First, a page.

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I was born in Dublin in 1947. The third child of a family of twelve children—the next baby was born just a year later. By the time I was four and a half, there were three new babies younger than me. In 1951, at the age of four, I was sent to Goldenbridge Infants School. This was called: Low Babies. The Head nun, Sister Charles, caned any child who was late; one hit for each minute one was late. The children were panic-stricken while the minutes ticked by as they waited for her to arrive.My first public artwork was in 1952, when I was in High Babies. My teacher, Miss Scally, was kind, attentive and observant—she had spotted my talent. One day Miss Scally announced to the class with a clap of her hands: ‘Children, we have an artist in our class! Ciarán, would you like to go up to the blackboard and do a drawing for us?’ She pointed to the smaller blackboard on the wall, adjacent to the main one. I stood on a chair to reach it. (I was only five.) I immediately saw that I had a problem. I had never drawn on a black surface before. I chose a good stick of white chalk, and using its side, I filled in the profile skin of a man’s head. Then in order to make the whiter white of the eye, I used the hard point to create the illusion of an eye. I drew the man’s hair swept back, as was the style of most men in Ireland in the 50s. Miss Scally thanked me, and the class clapped. She left that drawing on the blackboard for the whole year. That was my first public exhibition—and an installation at that! Years later I realised how unusual it is for a five year old to draw directly from life.The following year I kept my head down and survived the harshness of Sister Brigid; plus five more brutal years at the Christian Brothers School: St Michael’s.During this period, I discovered the Holocaust from photographs that I saw in Webb’s bookshop on the Quays. Horrified and puzzled, I questioned my mother about the Holocaust; she said she didn’t believe it! When I questioned my uncle, he said that it was the fault of the Jews themselves. Feeling isolated, I now distrusted all adult authority, especially the Catholic Church and the Irish State. For the next three years, from twelve to fifteen, I went to the new vocational school on Emmet Road, Inchicore. I thrived on their curriculum, especially in art, design, mechanical drawing and draughtsmanship. I wanted to work in the field of art. But despite my pleas, I was sent to work as an apprentice fitter in CIE’s Coach Building unit.

Outraged, I was determined to leave Ireland and my job as an apprentice fitter. In order to get away, I needed a new identity. I spotted a boy, who was begging outside the Cinema. I gave him a shilling for his name, his mother’s name and his address. With this information, I walked into the Custom’s House, and for two and sixpence, I bought his Birth Certificate.In late November 1962, I arranged to be paid a day early: Thursday. So with my week’s wages, I took the Mail Boat from Dún Laoghaire to Holyhead. The following morning I arrived in Euston Station in London. Lost for a few days and penniless, I found an Army Recruiting Office. I joined the Royal Green Jackets. I was sent to a temporary Interment Camp, just outside Winchester. I trained there as a Rifleman from December 1962 – until my father found me! It was just two weeks before training completion and Marching Out. Discovering my true identity and the fact that I was underage, Col. Shouldice honourably discharged me.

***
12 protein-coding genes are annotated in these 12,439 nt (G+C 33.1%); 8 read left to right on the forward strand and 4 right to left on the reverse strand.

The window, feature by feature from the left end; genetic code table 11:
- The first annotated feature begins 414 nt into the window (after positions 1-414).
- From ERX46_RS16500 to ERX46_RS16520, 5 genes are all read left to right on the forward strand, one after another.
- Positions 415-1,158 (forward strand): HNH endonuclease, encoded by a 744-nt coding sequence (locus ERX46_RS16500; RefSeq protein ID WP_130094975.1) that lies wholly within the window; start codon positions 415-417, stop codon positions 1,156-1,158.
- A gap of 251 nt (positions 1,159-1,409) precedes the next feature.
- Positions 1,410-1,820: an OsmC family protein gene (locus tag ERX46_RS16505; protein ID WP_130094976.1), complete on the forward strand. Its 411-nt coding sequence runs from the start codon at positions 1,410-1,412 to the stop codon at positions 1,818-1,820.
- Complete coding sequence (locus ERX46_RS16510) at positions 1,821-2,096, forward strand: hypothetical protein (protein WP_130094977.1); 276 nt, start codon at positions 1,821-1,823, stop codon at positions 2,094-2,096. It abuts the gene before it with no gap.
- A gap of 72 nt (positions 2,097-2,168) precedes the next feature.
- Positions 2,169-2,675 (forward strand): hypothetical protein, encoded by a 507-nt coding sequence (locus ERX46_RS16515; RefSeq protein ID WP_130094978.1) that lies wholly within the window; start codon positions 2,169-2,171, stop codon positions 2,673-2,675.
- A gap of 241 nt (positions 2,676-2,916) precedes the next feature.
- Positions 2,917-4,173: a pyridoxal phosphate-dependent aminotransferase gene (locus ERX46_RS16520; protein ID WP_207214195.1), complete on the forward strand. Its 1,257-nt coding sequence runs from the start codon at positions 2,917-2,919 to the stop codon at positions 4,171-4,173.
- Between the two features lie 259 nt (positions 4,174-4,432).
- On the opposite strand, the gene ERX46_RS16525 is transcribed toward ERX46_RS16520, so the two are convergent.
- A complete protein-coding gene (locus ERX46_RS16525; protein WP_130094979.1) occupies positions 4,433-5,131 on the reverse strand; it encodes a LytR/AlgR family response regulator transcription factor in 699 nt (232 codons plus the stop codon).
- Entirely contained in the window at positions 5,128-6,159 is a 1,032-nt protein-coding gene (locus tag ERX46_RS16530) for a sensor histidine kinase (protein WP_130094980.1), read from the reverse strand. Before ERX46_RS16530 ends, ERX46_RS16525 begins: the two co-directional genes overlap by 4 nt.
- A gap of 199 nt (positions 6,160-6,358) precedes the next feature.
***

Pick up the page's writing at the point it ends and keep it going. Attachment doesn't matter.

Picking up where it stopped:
I arrived back in Dublin 29 March 1963, just sixteen and with no job. Back in Dublin, now using my own name, I entered the grand hallway of the National College of Art in Kildare Street for the first time. The magnificent staircase swept down to greet me, and atop, I saw the sculpture of the great Laocöon and His Sons. I felt I was home at last and understood. I was taken into the National College of Art on a Scholarship as a student of special talent. Being a year underage, I was given an extra year of Drawing from the Antique, which meant it was two years before I would draw from a live model. All of my problems appeared to be expressed in the Laocöon and His Sons; the young sons vying for the central authority of their father. From Lessing’s book and Virgil’s poem, I learned the story of the sculpture. I knew from then on that powerful formal invention could allow the viewer’s private inner experience find a space with the artwork that was free from storytelling and independent of arcane knowledge. The Laocöon—more than the other antiques that I drew from—gave me what would become, my measure.

Asking myself: ‘Why was Ireland neutral during WW II?’ especially as I saw that the war was a clear fight for good against evil, I questioned why was there no art visualising and underpinning the principles of the new State—as there was for the Russian Revolution? I began to realise that the art that I loved so much and excelled at was the art of German Nazi Classicism. This gave me an urgent understanding of Giacometti’s art of the failure of representation. It was around this time that I saw the works of De Kooning, Pollock, Newman and Rothko in ‘Art USA’. I also saw the Johnson’s wax Collection at the Dublin Municipal Gallery. I began making my first non-representational paintings. I knew from the USA painters I had just seen that a fresh new art needed to appear here, if Ireland was to have confidence in itself. My response was to create Folded/Unfolded during 1969-72.

Laocoon-(200x204px)
Laocöon and His Sons, Rhodes, Greece

circa 10th Century BC
20151031_123803-(DMF)-200x356px
Memory drawing of the Laocöon

made in NCAD, Kildare Street, 1963
graphite and wash20161002_132017-1-dmf200x264pxAn early example of

the pictorial ground as Mother

after La Madonna che allatta il figilo

by Michelangelo

 

 

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